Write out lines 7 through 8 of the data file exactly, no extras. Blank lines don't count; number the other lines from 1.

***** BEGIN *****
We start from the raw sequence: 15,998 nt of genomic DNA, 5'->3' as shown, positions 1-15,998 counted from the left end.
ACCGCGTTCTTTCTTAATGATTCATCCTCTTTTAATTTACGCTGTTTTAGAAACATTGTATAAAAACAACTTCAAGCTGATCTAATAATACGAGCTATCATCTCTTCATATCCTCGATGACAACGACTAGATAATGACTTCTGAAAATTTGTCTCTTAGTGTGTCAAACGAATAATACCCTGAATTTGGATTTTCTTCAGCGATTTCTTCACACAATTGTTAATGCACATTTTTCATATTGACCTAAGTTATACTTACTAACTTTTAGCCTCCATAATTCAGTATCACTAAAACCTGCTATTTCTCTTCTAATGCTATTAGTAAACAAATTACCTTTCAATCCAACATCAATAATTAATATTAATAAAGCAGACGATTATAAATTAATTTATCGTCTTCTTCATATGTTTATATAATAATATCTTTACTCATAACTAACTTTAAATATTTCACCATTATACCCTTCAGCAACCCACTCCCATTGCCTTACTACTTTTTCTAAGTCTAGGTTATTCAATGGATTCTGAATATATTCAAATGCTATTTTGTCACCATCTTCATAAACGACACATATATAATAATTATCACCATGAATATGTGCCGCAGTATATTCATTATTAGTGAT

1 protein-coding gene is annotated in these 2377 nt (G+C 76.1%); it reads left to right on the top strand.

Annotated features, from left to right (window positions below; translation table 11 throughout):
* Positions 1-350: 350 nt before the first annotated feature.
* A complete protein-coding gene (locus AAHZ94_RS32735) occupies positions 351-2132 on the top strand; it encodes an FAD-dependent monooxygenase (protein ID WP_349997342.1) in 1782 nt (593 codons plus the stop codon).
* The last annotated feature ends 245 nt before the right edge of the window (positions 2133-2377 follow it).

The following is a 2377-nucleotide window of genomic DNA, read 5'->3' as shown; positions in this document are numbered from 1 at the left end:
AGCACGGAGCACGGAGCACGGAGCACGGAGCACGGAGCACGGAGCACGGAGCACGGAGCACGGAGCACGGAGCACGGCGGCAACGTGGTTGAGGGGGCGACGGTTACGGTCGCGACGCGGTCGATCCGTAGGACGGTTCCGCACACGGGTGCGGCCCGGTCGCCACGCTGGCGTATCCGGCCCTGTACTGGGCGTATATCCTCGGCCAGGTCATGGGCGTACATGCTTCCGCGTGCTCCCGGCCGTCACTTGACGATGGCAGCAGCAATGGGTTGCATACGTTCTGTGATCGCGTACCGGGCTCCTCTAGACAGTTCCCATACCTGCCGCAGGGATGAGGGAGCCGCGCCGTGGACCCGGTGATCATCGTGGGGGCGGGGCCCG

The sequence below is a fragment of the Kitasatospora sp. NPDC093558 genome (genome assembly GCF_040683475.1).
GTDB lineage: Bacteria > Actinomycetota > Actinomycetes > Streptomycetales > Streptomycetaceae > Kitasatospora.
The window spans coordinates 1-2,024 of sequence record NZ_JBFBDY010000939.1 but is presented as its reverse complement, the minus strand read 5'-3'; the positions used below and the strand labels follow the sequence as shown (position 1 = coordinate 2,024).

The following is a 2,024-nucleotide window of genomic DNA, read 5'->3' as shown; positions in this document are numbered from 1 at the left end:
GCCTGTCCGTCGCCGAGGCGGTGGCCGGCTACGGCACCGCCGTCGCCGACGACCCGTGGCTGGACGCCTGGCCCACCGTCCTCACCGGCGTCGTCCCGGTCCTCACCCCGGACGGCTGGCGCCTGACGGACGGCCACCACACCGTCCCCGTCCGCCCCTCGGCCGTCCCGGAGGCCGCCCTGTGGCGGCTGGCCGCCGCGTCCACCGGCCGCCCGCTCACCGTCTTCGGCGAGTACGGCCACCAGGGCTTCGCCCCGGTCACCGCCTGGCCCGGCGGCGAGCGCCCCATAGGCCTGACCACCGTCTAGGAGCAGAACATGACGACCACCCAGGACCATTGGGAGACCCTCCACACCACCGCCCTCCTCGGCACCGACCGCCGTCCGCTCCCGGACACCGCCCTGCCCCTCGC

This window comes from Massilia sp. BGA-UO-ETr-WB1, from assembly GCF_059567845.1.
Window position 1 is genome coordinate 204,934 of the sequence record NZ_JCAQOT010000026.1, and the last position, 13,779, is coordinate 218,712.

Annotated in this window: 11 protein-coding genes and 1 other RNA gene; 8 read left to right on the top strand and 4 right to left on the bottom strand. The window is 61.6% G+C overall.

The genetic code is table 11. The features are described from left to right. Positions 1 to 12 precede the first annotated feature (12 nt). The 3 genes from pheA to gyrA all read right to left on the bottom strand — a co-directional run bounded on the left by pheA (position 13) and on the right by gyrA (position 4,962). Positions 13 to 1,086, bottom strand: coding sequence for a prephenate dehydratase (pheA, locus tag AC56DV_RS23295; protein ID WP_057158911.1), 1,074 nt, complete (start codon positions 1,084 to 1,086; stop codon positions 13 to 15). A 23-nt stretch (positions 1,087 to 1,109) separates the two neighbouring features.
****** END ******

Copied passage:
* The last annotated feature ends 245 nt before the right edge of the window (positions 2133-2377 follow it).

The following is a 2377-nucleotide window of genomic DNA, read 5'->3' as shown; positions in this document are numbered from 1 at the left end: